Turn Bad Credit to Good Credit

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Credit Card Applications » Research » Guides » Building Credit History » Turn Bad Credit to Good Credit

Turn Bad Credit to Good Credit


Updated: June 28, 2017

This content is not provided by Citi. Any opinions, analyses, reviews or recommendations expressed here are those of the author’s alone, and have not been reviewed, approved or otherwise endorsed by the Citi.
If you have bad credit, you may be still trying to fix it. It’s a long process fixing bad credit. The credit card companies don’t want to hear from you and you’re still fighting to pay them the money you owe them. In 2010, 11 percent of credit card accounts had been so default that they had to rendered non-collectable. This year the percentage is almost half of that, so progress is being made.
Most of that progress is being attributed to greater credit card transparency brought about by the Credit CARD Act of 2009 and lower interest rates by the Federal Reserve. In addition to those things, secured credit cards are proving really helpful in getting credit disabled cardholders back on their financial feet.
Secured credit cards allow you to build a new relationship with credit card issuers. Previously, the relationship may have been rocky, but secured credit cards allow you to build a new relationship built on trust with credit card issuers. Secure credit cards work like this: the consumer puts up a security deposit which is equal to the credit card’s spending limit. The security deposit is used as a protective measure in case the consumer happens to not pay the bill. Having a security deposit ensures the banks that you are not as high of a risk as they presume.
After the consumer pays the security deposit, then they are given a credit card which they can use like a traditional unsecured credit card. The card can be used to make purchases anywhere a normal credit card can be used. In order for things to go smoothly, all the consumer has to do is commit to on-time bill payments and their credit score will increase. Just make sure to double check that the issuer of the secured credit card reports the information to the main credit card reporting agencies, so your payment history on the card can be reflected on your credit score.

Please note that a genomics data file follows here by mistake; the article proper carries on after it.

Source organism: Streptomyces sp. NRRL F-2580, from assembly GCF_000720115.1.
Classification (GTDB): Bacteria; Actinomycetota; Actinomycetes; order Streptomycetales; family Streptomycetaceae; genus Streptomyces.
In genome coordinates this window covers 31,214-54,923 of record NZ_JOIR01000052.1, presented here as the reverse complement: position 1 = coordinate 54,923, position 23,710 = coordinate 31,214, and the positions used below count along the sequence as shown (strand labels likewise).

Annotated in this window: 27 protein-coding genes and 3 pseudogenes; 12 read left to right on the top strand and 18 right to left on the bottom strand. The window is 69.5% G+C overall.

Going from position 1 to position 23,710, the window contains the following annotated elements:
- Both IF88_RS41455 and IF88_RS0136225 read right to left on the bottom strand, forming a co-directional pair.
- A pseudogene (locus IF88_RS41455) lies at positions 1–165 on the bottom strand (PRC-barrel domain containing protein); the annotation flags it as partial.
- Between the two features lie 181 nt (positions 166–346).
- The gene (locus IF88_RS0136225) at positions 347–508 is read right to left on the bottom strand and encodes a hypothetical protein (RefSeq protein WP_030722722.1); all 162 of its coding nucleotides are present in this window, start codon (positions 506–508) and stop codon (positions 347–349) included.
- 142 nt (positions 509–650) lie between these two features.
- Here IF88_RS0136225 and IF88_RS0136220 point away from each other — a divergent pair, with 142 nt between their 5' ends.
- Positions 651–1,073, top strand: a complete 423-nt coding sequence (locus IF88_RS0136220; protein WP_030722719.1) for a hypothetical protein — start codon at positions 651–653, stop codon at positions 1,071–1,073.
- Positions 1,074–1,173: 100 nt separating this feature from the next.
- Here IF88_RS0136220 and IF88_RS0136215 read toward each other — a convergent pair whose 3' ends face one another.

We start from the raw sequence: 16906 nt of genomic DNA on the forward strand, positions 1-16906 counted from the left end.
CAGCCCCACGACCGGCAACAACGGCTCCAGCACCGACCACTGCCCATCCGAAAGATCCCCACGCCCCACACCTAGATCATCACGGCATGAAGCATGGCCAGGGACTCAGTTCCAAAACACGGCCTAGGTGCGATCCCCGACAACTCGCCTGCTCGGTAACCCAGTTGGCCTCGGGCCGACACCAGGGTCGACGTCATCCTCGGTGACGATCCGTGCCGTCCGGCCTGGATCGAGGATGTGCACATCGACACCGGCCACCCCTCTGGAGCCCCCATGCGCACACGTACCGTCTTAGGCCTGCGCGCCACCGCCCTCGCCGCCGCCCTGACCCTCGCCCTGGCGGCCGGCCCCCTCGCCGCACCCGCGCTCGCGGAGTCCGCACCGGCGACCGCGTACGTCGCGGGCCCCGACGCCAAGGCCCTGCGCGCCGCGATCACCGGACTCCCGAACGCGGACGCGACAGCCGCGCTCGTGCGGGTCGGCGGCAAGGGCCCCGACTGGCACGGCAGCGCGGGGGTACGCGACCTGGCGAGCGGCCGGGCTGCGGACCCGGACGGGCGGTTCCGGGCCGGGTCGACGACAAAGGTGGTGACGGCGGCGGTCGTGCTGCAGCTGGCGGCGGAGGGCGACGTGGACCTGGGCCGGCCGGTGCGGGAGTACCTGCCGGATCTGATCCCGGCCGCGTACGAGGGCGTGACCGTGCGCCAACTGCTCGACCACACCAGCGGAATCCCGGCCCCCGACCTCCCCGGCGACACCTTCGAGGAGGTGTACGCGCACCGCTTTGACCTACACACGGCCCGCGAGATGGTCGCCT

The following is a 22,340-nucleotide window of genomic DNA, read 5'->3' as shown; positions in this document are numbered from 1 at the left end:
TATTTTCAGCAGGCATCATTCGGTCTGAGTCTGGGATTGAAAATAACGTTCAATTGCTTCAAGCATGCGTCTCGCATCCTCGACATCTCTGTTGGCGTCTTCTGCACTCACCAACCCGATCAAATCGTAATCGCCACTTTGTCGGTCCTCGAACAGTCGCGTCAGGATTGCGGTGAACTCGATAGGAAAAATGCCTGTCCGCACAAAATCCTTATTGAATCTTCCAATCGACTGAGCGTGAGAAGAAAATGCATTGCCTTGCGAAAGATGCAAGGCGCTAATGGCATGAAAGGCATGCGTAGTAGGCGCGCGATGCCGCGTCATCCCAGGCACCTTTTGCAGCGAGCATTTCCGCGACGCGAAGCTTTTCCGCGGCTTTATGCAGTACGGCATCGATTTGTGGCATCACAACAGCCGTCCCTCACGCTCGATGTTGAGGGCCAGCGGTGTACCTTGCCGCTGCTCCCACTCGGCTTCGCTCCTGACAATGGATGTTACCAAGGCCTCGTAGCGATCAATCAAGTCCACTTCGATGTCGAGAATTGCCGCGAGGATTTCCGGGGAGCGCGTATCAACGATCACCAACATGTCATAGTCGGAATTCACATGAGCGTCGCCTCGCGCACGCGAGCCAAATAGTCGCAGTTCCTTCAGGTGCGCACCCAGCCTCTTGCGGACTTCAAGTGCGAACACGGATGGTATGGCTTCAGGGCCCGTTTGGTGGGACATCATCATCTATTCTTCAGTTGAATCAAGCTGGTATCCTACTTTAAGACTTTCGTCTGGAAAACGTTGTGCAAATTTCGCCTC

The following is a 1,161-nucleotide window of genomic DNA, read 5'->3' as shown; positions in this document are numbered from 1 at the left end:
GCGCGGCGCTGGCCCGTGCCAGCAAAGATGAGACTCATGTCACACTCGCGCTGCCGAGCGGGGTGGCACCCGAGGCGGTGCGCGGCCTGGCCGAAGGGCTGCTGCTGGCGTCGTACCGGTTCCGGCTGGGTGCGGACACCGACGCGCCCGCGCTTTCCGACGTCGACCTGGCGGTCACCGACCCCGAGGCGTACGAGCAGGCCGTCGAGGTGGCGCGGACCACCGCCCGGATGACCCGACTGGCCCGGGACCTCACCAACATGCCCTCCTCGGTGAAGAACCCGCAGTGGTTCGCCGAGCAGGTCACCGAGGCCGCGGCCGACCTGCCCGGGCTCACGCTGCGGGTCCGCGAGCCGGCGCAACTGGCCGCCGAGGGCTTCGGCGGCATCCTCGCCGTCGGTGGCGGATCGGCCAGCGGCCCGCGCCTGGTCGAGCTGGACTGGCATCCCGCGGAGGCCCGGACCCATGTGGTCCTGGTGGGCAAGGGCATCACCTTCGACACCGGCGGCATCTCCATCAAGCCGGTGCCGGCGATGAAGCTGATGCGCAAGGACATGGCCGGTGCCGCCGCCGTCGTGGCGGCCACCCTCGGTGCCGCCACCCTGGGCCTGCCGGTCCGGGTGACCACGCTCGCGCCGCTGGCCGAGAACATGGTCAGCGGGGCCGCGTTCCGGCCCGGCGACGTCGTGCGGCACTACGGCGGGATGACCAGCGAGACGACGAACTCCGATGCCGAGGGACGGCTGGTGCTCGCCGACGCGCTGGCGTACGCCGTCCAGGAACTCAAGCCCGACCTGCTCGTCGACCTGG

Approval for a secured credit card can take up to a month. Banks use this time period as a gage, because if you can go a month without the money that you put down as a security deposit, then you can afford to pay it back. Here are some good secure credit cards if you’re in the market for one:
  1. Orchard Bank Classic MasterCard and Classic Visa
    This card requires a larger deposit, but gives a 7.90% APR, and a cash advance rate of 21% APR.
  2. Capital One Secured MasterCard
    If you have mediocre to good credit, this card may approve you for a credit limit that is higher than the security deposit. Staying with Capital One and making on-time payments, can be beneficial as they frequently consider their secured cardholders for unsecured credit cards.
  3. Citi Secured Card
    This credit card has no annual fee and sends monthly notifications to the credit bureaus. With 18 months of on-time payments, Citi may consider you for their unsecured credit card.
Secured credit cards are the way to go if you’re attempting to fix your broken credit. Changes in the industry have made secure credit more appealing to customers and they are one of the quickest ways to prove your worth to credit card issuers.

Disclaimer: This editorial content is not provided or commissioned by the credit card issuer(s). Opinions expressed here are the author's alone, not those of the credit card issuer(s), and have not been reviewed, approved or otherwise endorsed by the credit card issuer(s). Reasonable efforts are made to present accurate information, however all information is presented without warranty. Consult a card's issuing bank for the terms & conditions.
All rates and fees, and other terms and conditions of the products mentioned in this article/post are actual as of the last update date but are subject to change. See the current products' Terms & Conditions on the issuing banks' websites.
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